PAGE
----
193,000 Turks come back from Germany in 4 years
ISTANBUL - Hürriyet Daily News
A group marches to protest killings of Turkish people in Germany. A study by TAVAK shows discrimination is a major factor in Turks’ leaving Germany.
Some 193,000 Turks living in Germany returned permanently to Turkey between 2007 and 2011, according to a study conducted by the Germany-based Turkish European Foundation for Education and Scientific Studies (TAVAK).
Young Turkish origin migrants are increasingly returning to Turkey due to high unemployment, discrimination and better economic chances, said Professor Faruk Şen, the president of the board of TAVAK. He added that the figures indicated that Europe should not be concerned about a population flock from Turkey if visas restrictions are lifted.
“Returns from Germany to Turkey among young migrants increased considerably between 2007 and 2011. Even young Turks who have a profession and own property in Germany are returning. The biggest reasons cited are discrimination and unemployment,” Şen said in a phone interview with the Hürriyet Daily News yesterday.
According to the study, there are currently 2,950,000 people of Turkish origin living in Germany, of whom only 1,020,000 are in possession of German citizenship. Some 1,930,000 people keep their Turkish passports and hold foreigner status.
Not the whole story
Individuals of Turkish origin make up 31 percent of the nearly 9 million immigrants in Germany. Around 720,000 of these are tenants while 230,000 own their houses. Average household size is 3.9 and average income is 2,020 euros, meaning that the total income of Turks in the country amounts to 16.5 billion euros.
The unemployment rate among Turks in Germany is 30 percent according to TAVAK figures, compared with the overall unemployment rate of 5.90 percent. However these statistics do not tell the whole story, according to Şen.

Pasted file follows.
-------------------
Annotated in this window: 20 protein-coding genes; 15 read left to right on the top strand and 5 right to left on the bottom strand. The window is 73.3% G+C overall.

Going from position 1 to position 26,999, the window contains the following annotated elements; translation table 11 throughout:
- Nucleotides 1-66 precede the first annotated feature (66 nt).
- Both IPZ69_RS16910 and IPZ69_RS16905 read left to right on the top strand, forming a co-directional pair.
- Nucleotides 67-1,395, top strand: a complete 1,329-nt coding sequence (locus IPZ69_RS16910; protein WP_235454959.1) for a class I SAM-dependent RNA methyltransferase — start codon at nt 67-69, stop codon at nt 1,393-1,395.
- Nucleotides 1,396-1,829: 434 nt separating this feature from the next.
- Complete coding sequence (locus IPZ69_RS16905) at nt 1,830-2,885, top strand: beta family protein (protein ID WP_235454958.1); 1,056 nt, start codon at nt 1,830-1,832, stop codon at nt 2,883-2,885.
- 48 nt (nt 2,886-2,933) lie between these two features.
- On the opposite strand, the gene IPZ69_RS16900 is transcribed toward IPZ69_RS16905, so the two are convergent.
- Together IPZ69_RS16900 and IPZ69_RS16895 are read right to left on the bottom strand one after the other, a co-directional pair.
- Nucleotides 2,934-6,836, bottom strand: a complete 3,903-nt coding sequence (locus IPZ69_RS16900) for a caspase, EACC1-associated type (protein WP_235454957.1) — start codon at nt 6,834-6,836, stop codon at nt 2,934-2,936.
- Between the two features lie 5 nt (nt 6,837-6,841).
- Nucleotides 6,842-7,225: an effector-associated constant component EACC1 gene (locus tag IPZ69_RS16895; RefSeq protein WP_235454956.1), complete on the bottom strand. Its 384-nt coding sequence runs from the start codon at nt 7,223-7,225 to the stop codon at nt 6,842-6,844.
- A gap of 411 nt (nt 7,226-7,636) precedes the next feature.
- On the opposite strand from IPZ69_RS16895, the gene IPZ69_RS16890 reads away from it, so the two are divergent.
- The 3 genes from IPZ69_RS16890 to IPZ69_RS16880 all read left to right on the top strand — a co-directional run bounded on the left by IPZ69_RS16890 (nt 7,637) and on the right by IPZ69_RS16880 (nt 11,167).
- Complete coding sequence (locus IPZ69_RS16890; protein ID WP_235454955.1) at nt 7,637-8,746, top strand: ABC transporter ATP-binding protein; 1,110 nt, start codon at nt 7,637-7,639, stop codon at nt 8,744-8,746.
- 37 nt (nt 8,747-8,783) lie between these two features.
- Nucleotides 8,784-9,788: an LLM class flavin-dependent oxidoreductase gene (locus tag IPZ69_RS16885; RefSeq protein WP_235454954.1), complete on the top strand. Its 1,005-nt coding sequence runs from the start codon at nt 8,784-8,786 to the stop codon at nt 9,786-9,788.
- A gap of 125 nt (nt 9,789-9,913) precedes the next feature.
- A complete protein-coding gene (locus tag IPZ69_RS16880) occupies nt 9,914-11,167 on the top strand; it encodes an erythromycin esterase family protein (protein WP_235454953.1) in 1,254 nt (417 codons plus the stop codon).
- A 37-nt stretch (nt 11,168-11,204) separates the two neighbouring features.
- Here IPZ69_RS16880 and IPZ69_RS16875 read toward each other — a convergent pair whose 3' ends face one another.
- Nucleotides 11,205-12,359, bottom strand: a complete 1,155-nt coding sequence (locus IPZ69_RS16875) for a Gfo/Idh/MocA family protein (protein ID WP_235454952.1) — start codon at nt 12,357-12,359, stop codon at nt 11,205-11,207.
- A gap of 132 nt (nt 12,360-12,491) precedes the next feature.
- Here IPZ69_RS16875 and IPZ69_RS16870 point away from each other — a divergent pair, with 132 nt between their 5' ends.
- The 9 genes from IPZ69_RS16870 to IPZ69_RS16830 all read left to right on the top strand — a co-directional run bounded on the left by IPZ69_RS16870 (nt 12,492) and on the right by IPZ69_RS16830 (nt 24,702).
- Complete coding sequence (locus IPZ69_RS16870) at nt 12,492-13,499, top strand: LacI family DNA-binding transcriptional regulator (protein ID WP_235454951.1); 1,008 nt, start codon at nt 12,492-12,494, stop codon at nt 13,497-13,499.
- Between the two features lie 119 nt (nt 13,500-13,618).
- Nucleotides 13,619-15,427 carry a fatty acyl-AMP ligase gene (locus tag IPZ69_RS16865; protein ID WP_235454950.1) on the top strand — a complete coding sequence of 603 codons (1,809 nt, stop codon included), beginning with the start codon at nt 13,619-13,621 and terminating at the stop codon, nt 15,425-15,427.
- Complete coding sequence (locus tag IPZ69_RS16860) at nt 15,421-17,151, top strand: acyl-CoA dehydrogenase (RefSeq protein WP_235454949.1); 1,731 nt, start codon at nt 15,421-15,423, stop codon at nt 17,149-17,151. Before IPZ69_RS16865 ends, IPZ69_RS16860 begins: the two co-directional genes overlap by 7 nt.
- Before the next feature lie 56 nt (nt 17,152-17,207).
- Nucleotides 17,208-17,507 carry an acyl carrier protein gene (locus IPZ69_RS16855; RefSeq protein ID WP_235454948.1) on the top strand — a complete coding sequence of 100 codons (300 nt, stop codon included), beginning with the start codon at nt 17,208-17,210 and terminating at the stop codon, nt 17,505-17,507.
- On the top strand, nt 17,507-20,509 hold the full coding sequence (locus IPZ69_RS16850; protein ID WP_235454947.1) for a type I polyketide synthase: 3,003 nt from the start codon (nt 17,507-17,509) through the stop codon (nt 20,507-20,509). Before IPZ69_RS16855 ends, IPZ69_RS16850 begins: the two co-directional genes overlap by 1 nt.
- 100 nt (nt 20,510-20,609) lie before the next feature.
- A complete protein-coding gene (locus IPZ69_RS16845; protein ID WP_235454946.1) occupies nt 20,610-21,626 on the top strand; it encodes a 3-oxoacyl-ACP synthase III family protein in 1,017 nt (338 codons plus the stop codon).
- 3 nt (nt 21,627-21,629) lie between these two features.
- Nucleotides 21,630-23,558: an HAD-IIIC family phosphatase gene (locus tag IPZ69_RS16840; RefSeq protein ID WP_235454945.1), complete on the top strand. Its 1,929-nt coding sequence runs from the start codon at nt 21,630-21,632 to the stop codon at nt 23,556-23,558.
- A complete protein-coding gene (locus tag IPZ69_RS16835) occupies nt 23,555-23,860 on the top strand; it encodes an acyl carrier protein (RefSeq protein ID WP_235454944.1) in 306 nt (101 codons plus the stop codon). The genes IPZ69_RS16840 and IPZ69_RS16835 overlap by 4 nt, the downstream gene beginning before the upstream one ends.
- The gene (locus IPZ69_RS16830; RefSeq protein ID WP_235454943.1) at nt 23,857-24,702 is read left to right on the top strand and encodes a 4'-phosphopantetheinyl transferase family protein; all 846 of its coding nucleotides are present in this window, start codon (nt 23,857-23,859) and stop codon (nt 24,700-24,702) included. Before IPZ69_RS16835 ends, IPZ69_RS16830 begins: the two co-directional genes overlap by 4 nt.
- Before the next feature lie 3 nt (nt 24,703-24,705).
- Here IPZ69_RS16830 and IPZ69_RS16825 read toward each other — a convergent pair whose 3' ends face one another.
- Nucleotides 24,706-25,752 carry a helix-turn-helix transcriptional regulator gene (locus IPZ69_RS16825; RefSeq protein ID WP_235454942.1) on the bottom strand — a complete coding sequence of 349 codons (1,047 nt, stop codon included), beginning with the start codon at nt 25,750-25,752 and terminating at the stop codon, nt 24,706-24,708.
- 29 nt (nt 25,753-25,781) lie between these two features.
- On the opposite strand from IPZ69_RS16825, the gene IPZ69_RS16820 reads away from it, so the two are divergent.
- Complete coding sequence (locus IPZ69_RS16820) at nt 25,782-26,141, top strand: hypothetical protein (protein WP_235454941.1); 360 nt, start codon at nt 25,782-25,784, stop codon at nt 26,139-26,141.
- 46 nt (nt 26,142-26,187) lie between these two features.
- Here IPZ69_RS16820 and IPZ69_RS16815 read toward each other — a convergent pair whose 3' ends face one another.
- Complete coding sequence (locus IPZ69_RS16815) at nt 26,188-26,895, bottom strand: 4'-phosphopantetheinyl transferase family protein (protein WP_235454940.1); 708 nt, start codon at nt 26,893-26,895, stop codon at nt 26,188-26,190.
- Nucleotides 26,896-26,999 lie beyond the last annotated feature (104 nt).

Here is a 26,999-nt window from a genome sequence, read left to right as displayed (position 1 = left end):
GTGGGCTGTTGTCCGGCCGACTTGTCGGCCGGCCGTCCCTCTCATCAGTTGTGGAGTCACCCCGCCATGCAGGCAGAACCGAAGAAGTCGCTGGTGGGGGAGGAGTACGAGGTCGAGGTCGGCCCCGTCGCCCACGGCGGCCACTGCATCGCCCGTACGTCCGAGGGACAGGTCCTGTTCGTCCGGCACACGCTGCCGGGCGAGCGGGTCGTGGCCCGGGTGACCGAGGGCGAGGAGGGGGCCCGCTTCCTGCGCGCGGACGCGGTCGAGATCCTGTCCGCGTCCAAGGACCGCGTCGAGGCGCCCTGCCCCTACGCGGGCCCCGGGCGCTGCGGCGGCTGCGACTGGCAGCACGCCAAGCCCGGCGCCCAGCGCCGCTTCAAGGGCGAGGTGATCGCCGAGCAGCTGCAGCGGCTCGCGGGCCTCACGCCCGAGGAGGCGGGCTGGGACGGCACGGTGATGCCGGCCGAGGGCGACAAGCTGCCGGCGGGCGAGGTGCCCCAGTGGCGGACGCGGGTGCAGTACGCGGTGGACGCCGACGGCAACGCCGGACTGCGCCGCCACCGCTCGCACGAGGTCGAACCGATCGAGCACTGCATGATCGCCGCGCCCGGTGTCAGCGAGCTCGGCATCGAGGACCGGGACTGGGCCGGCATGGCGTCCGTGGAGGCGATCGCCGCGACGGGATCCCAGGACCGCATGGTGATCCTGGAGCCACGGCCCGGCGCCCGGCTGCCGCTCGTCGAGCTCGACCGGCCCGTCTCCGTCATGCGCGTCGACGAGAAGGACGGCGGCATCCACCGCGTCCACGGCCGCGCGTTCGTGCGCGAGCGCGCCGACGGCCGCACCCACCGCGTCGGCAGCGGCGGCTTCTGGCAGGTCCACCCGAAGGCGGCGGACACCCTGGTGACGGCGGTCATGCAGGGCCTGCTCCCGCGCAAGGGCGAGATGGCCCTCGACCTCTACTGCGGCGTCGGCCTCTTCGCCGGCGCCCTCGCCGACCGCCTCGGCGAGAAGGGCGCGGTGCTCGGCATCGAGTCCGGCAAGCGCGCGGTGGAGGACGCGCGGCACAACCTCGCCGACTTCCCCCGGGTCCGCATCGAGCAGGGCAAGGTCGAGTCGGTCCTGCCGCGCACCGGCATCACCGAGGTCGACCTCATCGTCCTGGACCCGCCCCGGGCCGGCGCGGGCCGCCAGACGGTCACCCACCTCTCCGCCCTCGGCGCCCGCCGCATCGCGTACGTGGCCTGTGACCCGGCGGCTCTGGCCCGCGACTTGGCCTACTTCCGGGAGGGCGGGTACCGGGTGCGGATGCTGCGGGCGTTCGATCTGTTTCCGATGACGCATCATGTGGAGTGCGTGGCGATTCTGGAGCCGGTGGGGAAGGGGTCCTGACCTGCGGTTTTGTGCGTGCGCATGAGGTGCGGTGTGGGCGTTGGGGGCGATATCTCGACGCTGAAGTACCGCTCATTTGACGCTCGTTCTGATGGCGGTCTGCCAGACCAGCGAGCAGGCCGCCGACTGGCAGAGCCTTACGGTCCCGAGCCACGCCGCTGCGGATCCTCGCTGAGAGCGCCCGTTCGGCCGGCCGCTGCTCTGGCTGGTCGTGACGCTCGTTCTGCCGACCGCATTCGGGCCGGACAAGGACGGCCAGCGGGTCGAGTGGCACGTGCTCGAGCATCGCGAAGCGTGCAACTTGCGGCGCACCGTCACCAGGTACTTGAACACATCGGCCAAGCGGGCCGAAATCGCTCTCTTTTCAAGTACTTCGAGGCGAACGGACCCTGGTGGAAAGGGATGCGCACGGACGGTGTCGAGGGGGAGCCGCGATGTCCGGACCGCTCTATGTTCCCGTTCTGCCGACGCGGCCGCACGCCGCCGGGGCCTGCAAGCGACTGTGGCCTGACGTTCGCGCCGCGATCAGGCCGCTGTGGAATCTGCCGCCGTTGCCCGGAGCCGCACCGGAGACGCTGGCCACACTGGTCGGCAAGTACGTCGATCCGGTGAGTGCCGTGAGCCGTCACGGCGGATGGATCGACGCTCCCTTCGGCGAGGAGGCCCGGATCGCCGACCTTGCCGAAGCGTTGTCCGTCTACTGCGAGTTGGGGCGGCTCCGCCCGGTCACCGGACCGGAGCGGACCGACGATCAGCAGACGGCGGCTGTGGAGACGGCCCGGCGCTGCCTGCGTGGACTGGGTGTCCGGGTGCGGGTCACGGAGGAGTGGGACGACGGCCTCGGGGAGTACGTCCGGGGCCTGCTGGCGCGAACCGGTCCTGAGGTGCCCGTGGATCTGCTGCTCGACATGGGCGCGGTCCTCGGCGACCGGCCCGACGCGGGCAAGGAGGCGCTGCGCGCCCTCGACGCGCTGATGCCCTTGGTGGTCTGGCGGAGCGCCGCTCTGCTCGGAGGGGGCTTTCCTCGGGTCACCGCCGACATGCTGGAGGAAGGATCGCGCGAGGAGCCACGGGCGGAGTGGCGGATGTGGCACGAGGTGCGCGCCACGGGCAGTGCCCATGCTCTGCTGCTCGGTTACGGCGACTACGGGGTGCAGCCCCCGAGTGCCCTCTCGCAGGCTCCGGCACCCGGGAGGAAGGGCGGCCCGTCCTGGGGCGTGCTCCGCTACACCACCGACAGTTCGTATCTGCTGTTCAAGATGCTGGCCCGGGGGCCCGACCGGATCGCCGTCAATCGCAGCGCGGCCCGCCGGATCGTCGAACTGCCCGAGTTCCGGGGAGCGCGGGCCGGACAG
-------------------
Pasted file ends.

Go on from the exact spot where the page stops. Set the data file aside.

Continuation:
“Nearly 2 million short term workers are not counted among the unemployed. In addition, nearly 1.5 million people taking vocational courses and the nearly 1.6 million women who have remained jobless for over 15 months do not have unemployed status,” he said, suggesting that the real overall unemployment rate in Germany was 14.5 percent.
The paranoia that Turks may flock to EU if Turkey becomes a member of the bloc and visas are lifted is unjustified, Şen also said, adding that Turkish citizens would not leave Turkey if unable to “find a job suitable to their skills and education.”
Şen also claimed that excluding Turks from professional life was a regular practice in Germany. “Firms do not want Turks or other outsiders that are suggested for their positions by the Labor-Employment Exchange Institute,” he said, adding his opinion that the reason behind this is rising “Islamophobia” and “Turkophobia,” especially in Germany. He said neo-Nazi attacks against Turks were concrete results of discrimination.
Some 44 percent of the Turkish migrant population lives below the national poverty line (372 euros per month) in the country, according to Şen. “These people do not know what to do, where to go. They are not considering returning to Turkey as they are afraid of not finding any jobs there either,” Şen said
However, Şen said some 55,000 or 65,000 people per year are expected to return to Turkey in the future if equal employment requirements are not met.
Turkey and Germany do not have a double citizenship agreement, which forces youngsters to make a choice between the two before the age of 23.